The Lincoln Plawg - the blog with footnotes

Politics and law from a British perspective (hence Politics LAW BloG): ''People who like this sort of thing...'' as the Great Man said

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Wednesday, June 30, 2004

CJR checks out the Chalabi media shit list

It's pretty much After the Lord Mayor's Show to the power of several zillion. But completeness demands a mention of a piece in the July/August issue (written when, I wonder?) by Douglas McCollam (related links at the indispensable Romenesko).

He looks at the list (Knight Ridder March 15) published by the Information Collection Program (ICP) - an emanation of the Ahmed Chalabi's Iraqi National Congress - of 108 articles supposedly wholly or partly sourced by the ICP; and talks to some of the hacks who begot them.

Useful background, but nothing staggering.

Several hacks pleaded that, whilst they had used ICP material, they had nevertheless flagged up the fact that sources had been supplied by the INC, and left it to the reader or viewer to judge.

Which, of course, poses a variation on the Andrew Gilligan/45 minute question: in presenting a third party allegation, how far is a news organisation to be deemed to be making that allegation itself?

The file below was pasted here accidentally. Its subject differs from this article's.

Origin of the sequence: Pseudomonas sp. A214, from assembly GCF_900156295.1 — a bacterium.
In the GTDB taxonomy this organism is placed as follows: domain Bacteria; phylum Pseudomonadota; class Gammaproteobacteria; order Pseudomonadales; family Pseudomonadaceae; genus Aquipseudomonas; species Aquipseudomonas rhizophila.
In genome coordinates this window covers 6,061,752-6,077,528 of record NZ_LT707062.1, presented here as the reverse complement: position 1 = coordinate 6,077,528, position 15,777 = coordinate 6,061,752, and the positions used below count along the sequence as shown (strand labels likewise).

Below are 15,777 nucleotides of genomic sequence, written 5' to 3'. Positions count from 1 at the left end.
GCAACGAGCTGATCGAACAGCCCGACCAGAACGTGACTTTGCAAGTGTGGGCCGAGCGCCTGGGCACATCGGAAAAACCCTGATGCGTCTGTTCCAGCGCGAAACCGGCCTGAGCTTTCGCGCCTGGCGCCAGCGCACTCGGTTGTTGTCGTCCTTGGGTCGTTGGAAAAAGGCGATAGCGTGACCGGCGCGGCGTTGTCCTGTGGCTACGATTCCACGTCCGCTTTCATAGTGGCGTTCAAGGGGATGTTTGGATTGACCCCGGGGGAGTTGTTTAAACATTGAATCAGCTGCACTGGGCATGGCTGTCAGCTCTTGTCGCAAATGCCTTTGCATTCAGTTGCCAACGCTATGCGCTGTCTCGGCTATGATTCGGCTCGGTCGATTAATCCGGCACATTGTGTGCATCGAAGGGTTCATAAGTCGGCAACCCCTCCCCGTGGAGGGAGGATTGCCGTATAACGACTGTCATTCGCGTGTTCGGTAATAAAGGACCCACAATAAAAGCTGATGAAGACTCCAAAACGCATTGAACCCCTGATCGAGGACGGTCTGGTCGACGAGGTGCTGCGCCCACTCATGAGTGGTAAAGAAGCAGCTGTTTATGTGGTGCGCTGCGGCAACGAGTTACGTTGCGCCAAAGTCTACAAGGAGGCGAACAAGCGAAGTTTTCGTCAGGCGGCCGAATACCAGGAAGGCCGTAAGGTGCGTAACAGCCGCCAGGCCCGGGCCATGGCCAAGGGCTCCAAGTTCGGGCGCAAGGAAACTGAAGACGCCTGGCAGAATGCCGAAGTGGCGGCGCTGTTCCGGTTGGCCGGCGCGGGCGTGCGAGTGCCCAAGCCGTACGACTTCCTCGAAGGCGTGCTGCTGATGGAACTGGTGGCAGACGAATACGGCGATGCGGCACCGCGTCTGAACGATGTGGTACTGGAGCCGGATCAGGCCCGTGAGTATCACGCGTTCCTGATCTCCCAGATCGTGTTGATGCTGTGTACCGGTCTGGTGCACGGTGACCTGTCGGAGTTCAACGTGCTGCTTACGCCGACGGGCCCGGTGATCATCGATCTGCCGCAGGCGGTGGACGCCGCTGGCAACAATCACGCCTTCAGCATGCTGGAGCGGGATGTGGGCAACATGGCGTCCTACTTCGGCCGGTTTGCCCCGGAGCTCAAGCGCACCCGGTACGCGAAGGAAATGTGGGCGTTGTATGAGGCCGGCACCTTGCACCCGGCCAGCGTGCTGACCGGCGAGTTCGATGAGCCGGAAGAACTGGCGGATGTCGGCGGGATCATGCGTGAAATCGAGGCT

However caveated, the mere fact that a 'reputable' media outlet puts out a story is bound to lend credibility to that story. The suspicion is raised that the journos have undisclosed sources of information by which they have checked that the information is basically kosher.

And, even where a story is broken in an amply caveated article, the echo chamber usually tends to water down or omit such shilly-shallying, and furnish only the red meat [1].

The questions arising that bother me most McCollam doesn't really deal with. Chalabi lies and cheats to become leader of his country: and US pols don't do likewise? Journos cream their jeans over cloak-and-dagger scoops, and think some caveat sprinkles cover their asses ethics-wise: so what is new?

It's the editors' role in the whole sorry business that needs much more attention: well before the war - perhaps from the mid-1990s - editors of the top papers will have known or suspected that Chalabi was a crook. So, in waving through INC-sourced pieces, they were not dupes but turning a Nelson's eye to their dubious foundations.

Many may not have sought the invasion of Iraq as Hearst sought the Spanish-American War; but the benefits of going along with an administration hell-bent on war were, I suspect, deemed well worth the risk of Chalabi's material proving a bust. (For the propensity of the media at the time to go along, one might take the infamous March 6 2003 Bush presser.)

And what, exactly, has been the cost of going along? A loss of circulation? Cut-backs in advertising? One might compare, say, the truly abject New York Times with the somewhat more assertive Washington Post [2]: has the Times suffered for its (relative) cowardice [3]?